“My salaams to you, Chief, for your goodness. To-morrow if it please you I will go with your promises to the British.”
“It is a command, Sahib—to-morrow. And may the Peace of Allah be upon thee and thy house always!”
He held out a hand and his large dark eyes hovered lovingly over the face of the Englishman.
Captain Barlow walked along to the tent of Bootea to tell her of the arrangement that had been made for their leaving the camp so that she might be ready. He could see in the girl’s eyes the reflection of a dual mental struggle, an ineffable sweetness varied by a changing cloud of something that was apprehension or doubt.
“The Sahib is a protector to Bootea,” she said. “Sometimes I wondered if such men lived; yet I suppose a woman always has in her mind a vague conception that such an one might be. But always that, that is like a dream, is broken—one wakes.”
Prosaically taking the matter in hand Barlow said, “You would wish to go back to your people at Chunda—is it not so?”
The girl’s eyes flashed to his face, and her brows wrinkled as if from pain. “Those who have fled will be on their way to Chunda, and they will tell of the slaying of Amir Khan. The Dewan will be pleased, and they will be given honour and rich reward; they will be allowed to return to Karowlee.”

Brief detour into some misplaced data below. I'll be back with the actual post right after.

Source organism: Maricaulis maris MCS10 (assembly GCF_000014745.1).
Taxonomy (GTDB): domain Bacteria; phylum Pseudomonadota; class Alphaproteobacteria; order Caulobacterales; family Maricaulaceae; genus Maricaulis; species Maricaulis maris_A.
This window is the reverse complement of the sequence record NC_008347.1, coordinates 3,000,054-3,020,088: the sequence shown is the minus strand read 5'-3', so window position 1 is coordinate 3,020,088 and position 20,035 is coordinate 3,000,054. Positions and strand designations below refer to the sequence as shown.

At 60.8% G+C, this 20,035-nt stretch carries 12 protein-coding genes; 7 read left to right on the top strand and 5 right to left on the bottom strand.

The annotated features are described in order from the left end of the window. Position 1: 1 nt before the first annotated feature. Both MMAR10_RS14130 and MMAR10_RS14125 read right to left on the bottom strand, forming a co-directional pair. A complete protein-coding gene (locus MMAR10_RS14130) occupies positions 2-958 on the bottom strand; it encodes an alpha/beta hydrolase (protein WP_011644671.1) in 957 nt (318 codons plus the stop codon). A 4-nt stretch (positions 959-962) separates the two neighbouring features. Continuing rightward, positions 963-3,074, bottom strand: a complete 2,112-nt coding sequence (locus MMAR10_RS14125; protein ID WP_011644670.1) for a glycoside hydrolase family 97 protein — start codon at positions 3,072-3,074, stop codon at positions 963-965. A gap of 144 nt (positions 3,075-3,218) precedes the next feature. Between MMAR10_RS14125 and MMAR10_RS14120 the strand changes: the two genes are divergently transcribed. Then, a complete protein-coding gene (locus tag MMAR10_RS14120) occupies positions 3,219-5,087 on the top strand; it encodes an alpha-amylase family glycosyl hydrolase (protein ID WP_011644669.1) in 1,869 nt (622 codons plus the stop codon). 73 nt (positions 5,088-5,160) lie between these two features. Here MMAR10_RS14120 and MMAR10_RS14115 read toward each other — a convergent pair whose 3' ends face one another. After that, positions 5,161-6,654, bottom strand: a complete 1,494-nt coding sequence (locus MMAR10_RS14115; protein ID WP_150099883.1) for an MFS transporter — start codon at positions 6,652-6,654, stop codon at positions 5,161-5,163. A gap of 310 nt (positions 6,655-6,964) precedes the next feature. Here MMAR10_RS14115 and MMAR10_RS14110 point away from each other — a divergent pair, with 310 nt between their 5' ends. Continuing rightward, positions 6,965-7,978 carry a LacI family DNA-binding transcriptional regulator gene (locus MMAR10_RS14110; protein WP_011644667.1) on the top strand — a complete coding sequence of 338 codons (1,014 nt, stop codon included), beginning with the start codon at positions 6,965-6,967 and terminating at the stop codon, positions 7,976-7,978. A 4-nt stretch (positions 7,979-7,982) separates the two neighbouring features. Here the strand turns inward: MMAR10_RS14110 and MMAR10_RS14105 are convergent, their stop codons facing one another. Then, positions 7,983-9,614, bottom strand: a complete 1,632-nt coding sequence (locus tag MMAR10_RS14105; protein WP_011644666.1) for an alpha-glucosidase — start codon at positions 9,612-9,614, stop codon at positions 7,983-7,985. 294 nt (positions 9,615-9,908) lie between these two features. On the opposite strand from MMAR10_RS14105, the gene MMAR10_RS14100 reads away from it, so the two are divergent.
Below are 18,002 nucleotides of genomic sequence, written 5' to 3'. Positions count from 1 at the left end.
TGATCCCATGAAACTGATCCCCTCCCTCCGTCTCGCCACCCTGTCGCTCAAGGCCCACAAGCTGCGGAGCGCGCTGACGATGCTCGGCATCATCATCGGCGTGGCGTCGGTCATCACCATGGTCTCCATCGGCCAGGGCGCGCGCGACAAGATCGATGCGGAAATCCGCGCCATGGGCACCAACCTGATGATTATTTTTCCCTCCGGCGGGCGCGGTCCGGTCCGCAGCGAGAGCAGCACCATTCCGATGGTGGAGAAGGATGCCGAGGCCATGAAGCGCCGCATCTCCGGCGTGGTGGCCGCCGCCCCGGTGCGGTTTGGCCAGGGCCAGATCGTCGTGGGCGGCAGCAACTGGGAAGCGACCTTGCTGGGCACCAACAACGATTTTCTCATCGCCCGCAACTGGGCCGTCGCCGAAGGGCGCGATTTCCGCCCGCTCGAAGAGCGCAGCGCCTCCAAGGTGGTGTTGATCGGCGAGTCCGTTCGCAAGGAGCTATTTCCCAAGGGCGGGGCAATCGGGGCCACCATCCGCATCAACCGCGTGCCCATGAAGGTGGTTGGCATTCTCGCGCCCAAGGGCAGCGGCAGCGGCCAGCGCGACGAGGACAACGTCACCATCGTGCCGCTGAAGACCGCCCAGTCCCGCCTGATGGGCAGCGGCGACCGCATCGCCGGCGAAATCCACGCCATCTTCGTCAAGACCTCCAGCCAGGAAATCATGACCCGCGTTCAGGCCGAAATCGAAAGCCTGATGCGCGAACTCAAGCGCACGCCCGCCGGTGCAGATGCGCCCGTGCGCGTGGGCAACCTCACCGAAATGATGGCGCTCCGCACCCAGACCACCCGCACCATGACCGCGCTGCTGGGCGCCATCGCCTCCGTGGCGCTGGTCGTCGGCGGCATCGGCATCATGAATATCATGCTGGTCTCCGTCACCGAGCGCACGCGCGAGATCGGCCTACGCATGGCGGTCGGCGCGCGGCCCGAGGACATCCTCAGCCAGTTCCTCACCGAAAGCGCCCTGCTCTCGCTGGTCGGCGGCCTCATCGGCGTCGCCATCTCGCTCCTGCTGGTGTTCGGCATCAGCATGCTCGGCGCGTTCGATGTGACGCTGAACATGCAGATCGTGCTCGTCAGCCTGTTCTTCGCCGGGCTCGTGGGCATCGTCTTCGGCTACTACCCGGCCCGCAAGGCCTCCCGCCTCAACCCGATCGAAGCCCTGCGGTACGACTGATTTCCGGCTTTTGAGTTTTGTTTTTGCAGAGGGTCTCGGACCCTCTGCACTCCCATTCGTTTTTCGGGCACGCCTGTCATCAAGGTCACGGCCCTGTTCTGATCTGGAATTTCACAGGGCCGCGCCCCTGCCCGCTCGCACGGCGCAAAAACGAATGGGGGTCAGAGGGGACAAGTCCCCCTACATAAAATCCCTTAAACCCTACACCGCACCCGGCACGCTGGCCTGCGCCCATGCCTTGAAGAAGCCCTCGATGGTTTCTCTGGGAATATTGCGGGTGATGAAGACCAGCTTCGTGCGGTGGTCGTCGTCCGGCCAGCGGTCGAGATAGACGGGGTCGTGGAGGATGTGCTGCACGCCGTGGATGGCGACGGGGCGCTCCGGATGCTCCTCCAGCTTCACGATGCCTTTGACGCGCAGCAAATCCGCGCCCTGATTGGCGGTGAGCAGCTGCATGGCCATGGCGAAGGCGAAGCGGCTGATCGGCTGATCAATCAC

“Yes,” Barlow interposed; “that Hunsa goes not back will simply be taken as an affair of war, that he was captured and killed; there will be nobody to relate that you revealed the plot. When you arrive there you, also, will be showered with favours, and Ajeet Singh will owe his life to you; they will set him at liberty.”
“And as to Nana Sahib?” Bootea asked, and there was pathetic dread in her eyes.
“What is it—you fear him?”
“Yes, Sahib, he will claim Bootea; a Mahratta never keeps faith. There will be a fresh covenant, because he is like a beast of the jungle.”
Barlow paced back and forth the small confine of the tent, muttering. “It’s hell!” He pictured the Gulab in the harem of Nana Sahib—in a gaudy prison chained to a serpent. To interfere on her behalf would be to sacrifice what came first, his duty as an officer of state, to what would be called, undoubtedly, an infatuation. Elizabeth would take it that way; even his superiors would call it at least inexpedient, bad form. For a British officer to be interested or mixed up with a native woman, no matter how noble the impulse, would be a shatterment of both official and personal caste.
“I won’t allow that,” he declared vehemently, shifting into words his mental traverse.
Bootea had followed with her eyes his struggle; then she said: “The Sahib has heard of the women of the Rajputs who, with smiles on their lips faced death, who, when the time of the last danger came were not afraid?”